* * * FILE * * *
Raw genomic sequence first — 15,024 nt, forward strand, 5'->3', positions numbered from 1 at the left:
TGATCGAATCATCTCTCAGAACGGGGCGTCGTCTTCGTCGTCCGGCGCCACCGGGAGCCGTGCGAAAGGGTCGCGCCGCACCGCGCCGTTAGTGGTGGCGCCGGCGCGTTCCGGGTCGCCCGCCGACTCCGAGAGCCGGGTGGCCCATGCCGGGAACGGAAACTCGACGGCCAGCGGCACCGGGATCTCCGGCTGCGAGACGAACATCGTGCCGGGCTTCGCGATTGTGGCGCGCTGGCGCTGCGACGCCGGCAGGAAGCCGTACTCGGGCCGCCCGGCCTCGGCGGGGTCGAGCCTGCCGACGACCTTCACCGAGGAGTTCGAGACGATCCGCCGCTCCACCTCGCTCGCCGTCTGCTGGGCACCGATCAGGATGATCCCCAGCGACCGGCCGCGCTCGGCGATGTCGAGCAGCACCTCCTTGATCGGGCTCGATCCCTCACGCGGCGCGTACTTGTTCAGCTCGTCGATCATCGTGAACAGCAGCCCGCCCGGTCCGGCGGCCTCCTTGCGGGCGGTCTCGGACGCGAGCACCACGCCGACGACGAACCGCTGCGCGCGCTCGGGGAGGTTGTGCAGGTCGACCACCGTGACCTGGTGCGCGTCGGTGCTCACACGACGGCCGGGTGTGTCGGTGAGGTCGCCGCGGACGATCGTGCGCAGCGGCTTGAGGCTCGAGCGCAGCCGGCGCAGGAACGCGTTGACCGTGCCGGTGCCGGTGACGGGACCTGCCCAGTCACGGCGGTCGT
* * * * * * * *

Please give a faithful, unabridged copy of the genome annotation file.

Raw genomic sequence first — 15,024 nt, forward strand, 5'->3', positions numbered from 1 at the left:
TGATCGAATCATCTCTCAGAACGGGGCGTCGTCTTCGTCGTCCGGCGCCACCGGGAGCCGTGCGAAAGGGTCGCGCCGCACCGCGCCGTTAGTGGTGGCGCCGGCGCGTTCCGGGTCGCCCGCCGACTCCGAGAGCCGGGTGGCCCATGCCGGGAACGGAAACTCGACGGCCAGCGGCACCGGGATCTCCGGCTGCGAGACGAACATCGTGCCGGGCTTCGCGATTGTGGCGCGCTGGCGCTGCGACGCCGGCAGGAAGCCGTACTCGGGCCGCCCGGCCTCGGCGGGGTCGAGCCTGCCGACGACCTTCACCGAGGAGTTCGAGACGATCCGCCGCTCCACCTCGCTCGCCGTCTGCTGGGCACCGATCAGGATGATCCCCAGCGACCGGCCGCGCTCGGCGATGTCGAGCAGCACCTCCTTGATCGGGCTCGATCCCTCACGCGGCGCGTACTTGTTCAGCTCGTCGATCATCGTGAACAGCAGCCCGCCCGGTCCGGCGGCCTCCTTGCGGGCGGTCTCGGACGCGAGCACCACGCCGACGACGAACCGCTGCGCGCGCTCGGGGAGGTTGTGCAGGTCGACCACCGTGACCTGGTGCGCGTCGGTGCTCACACGACGGCCGGGTGTGTCGGTGAGGTCGCCGCGGACGATCGTGCGCAGCGGCTTGAGGCTCGAGCGCAGCCGGCGCAGGAACGCGTTGACCGTGCCGGTGCCGGTGACGGGACCTGCCCAGTCACGGCGGTCGT